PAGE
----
Mike: Cynthia, are you breaking up with me?
Cynthia: My goodness, no. I’m declaring my independence for your sake, Mike, and the sake of the country. You’re bright and funny and so reasonable…and a Republican! You really need to run for president.
As for me, I’m thinking of becoming a Sumo wrestler. Did you know they compete to make babies cry?
Seriously, though, since it is our last column before the 2016 election, we owe our readers a few predictions, don’t you think?
Who’s going to win the GOP primary for president?
Mike: I’m only 31, and the Constitution we Republicans love so much requires candidates to reach age 35. So I predict Gov. Kasich will be the last man standing, ultimately edging out Ms. Fiorina. Yet guessing the GOP race is like predicting the 2018 women’s luge gold medalist — no one knows, but many have favorites! I’m pro-Clukey, yet not backing a candidate yet.
Cynthia: If Republicans love the Constitution so much, why are so many of your presidential candidates talking about “anchor babies” as if the 14th Amendment didn’t exist?
And since when does someone’s religion determine their suitability for office?
Democrats will nominate Hillary Clinton as their candidate, but it will be a battle and she will go into the general election wounded by those in the party who administer ideological purity tests.
What about the Second Congressional District? Bruce Poliquin has taken heat lately for losing Maine jobs thanks to his reluctance to support the reauthorization of the Export-Import Bank. And Republicans are no longer singing his favorite tune about debt and deficit. Is he a one-hit wonder?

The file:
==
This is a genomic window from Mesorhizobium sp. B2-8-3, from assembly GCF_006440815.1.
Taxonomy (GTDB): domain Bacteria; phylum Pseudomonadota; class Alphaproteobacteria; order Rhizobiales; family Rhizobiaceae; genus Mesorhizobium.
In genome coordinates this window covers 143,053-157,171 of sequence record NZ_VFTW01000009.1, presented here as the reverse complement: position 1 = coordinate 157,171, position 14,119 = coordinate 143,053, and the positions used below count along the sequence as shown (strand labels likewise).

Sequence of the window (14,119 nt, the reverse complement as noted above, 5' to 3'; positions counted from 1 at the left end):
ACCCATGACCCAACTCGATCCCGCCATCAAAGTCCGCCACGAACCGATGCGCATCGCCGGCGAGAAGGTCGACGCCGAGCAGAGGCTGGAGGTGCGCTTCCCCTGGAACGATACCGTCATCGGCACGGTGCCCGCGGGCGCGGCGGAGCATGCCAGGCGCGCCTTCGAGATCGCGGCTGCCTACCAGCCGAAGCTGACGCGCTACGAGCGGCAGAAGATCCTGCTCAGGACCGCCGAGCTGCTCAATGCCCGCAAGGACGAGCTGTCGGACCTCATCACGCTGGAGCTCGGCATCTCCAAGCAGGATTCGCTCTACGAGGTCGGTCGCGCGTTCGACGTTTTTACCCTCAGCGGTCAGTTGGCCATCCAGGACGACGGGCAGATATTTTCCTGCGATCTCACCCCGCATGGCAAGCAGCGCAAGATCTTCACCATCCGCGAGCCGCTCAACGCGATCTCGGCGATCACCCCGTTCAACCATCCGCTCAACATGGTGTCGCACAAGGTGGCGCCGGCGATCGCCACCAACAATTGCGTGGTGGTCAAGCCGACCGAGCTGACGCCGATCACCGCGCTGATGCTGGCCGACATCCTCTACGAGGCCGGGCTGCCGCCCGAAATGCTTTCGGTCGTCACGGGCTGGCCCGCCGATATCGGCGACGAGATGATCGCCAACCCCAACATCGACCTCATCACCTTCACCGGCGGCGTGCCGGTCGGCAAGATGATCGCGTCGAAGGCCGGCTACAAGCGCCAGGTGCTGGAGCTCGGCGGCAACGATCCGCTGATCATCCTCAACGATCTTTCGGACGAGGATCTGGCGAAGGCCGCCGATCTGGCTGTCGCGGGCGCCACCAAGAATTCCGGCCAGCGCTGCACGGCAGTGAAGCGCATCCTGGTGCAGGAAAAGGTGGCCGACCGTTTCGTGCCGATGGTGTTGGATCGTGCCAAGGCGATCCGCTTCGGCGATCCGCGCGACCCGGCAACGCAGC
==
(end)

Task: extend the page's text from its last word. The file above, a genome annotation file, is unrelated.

Mike: There is an interesting academic debate about jus soli birthright citizenship, but at this point it is just that — academic. And the Constitution prohibits religious tests for office; you’ll notice most Republicans voiced such responses.
Meanwhile, Bruce hasn’t voted against the Ex-Im Bank since there have been no votes, although he has expressed concerns. But today to November 2016 is longer than his entire tenure in office thus far, so don’t count him out just yet. I think we’ll see Rep. Poliquin Part II in 2017.
Cynthia: Wholesome family values are rightly associated with the Baldacci name, and Joe and his brother and sister-in-law, Gov. John and Karen Baldacci, are widely respected in the district, but the organizational strength and financial backing of Emily Cain’s campaign will push her over the finish line in the primary.
At the state level, the outcome of House races could have the biggest impact on the day-to-day lives of Maine families. More than a dozen Democratic lawmakers are termed out so the fight to maintain the majority and serve as the backstop to the LePage agenda will be intense.
Gov. LePage will be pulling out the stops to put a Republican in the speaker’s office.
If every legislative candidate seeking a ticket to Augusta is asked by voters to take a pledge on the impeachment of Gov. LePage, I predict voter turnout will break records.
He’s not running in 2016, but will Paul LePage be on the ballot, Mike?
Mike: If the 2016 Democratic platform is “impeach LePage,” we’ll see another Republican sweep. In 1998, the GOP overreached in the Monica Lewinsky scandal, angering voters, and I can only hope Maine Democrats ignore that lesson. Unfortunately, I don’t believe your party is that foolish, so most of the debate will be caught up in referenda on things other than Paul LePage.
We’ll have tax reform, welfare reform, ranked choice voting, marijuana, another bear question, and potentially more on the ballot in 2016. Since we won’t get to hash these out again in the BDN, how will the votes go?
Cynthia: If by “tax reform” you mean the governor’s bid to end the income tax and rupture state finances, the measure will be wisely rejected by voters. And since Maine voters haven’t yet figured out we shouldn’t bait black bears with donuts, it seems unlikely they’ll figure out how ranked choice voting works. Unless of course they’re stoned.
I’m going to miss our bear arguments, Mike, and it’s fitting this is how the story ends.
But I have to ask — even if I’m writing a column for a competing newspaper and you’re continuing to write for the BDN — can’t we be friends?
Mike: Cynthia, if we’ve done anything with this column, I hope we’ve proved that people can disagree vehemently while still being civil, laughing, and, yes, being friends. Best of luck with your next adventure.